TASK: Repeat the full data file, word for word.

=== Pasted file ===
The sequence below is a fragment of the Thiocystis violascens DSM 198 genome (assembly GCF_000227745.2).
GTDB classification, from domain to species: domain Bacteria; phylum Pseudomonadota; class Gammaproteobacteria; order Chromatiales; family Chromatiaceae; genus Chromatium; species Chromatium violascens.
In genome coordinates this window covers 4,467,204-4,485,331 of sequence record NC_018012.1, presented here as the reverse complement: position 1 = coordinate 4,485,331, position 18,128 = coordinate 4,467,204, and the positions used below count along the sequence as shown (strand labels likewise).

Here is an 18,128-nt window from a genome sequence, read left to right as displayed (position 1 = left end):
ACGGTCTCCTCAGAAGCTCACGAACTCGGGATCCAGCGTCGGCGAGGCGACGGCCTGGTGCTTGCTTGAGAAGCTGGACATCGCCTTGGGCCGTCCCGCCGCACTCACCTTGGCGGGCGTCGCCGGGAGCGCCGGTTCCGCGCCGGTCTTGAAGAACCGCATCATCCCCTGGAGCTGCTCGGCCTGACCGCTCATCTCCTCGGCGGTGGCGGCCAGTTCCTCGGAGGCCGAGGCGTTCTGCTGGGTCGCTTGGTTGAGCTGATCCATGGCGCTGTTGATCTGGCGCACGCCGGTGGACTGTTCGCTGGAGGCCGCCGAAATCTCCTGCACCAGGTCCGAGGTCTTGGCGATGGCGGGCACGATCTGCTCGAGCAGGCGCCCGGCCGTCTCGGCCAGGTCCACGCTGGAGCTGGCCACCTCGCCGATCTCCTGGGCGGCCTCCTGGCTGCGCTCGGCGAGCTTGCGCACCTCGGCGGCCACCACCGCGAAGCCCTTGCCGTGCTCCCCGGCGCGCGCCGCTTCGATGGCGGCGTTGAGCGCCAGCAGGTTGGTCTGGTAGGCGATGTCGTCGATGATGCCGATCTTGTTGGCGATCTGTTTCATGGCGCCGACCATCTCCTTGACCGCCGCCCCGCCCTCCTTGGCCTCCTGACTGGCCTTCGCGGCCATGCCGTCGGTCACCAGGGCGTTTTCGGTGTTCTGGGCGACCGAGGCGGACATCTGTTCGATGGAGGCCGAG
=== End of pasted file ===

The sequence below is a fragment of the Thiocystis violascens DSM 198 genome (assembly GCF_000227745.2).
GTDB classification, from domain to species: domain Bacteria; phylum Pseudomonadota; class Gammaproteobacteria; order Chromatiales; family Chromatiaceae; genus Chromatium; species Chromatium violascens.
In genome coordinates this window covers 4,467,204-4,485,331 of sequence record NC_018012.1, presented here as the reverse complement: position 1 = coordinate 4,485,331, position 18,128 = coordinate 4,467,204, and the positions used below count along the sequence as shown (strand labels likewise).

Here is an 18,128-nt window from a genome sequence, read left to right as displayed (position 1 = left end):
ACGGTCTCCTCAGAAGCTCACGAACTCGGGATCCAGCGTCGGCGAGGCGACGGCCTGGTGCTTGCTTGAGAAGCTGGACATCGCCTTGGGCCGTCCCGCCGCACTCACCTTGGCGGGCGTCGCCGGGAGCGCCGGTTCCGCGCCGGTCTTGAAGAACCGCATCATCCCCTGGAGCTGCTCGGCCTGACCGCTCATCTCCTCGGCGGTGGCGGCCAGTTCCTCGGAGGCCGAGGCGTTCTGCTGGGTCGCTTGGTTGAGCTGATCCATGGCGCTGTTGATCTGGCGCACGCCGGTGGACTGTTCGCTGGAGGCCGCCGAAATCTCCTGCACCAGGTCCGAGGTCTTGGCGATGGCGGGCACGATCTGCTCGAGCAGGCGCCCGGCCGTCTCGGCCAGGTCCACGCTGGAGCTGGCCACCTCGCCGATCTCCTGGGCGGCCTCCTGGCTGCGCTCGGCGAGCTTGCGCACCTCGGCGGCCACCACCGCGAAGCCCTTGCCGTGCTCCCCGGCGCGCGCCGCTTCGATGGCGGCGTTGAGCGCCAGCAGGTTGGTCTGGTAGGCGATGTCGTCGATGATGCCGATCTTGTTGGCGATCTGTTTCATGGCGCCGACCATCTCCTTGACCGCCGCCCCGCCCTCCTTGGCCTCCTGACTGGCCTTCGCGGCCATGCCGTCGGTCACCAGGGCGTTTTCGGTGTTCTGGGCGACCGAGGCGGACATCTGTTCGATGGAGGCCGAG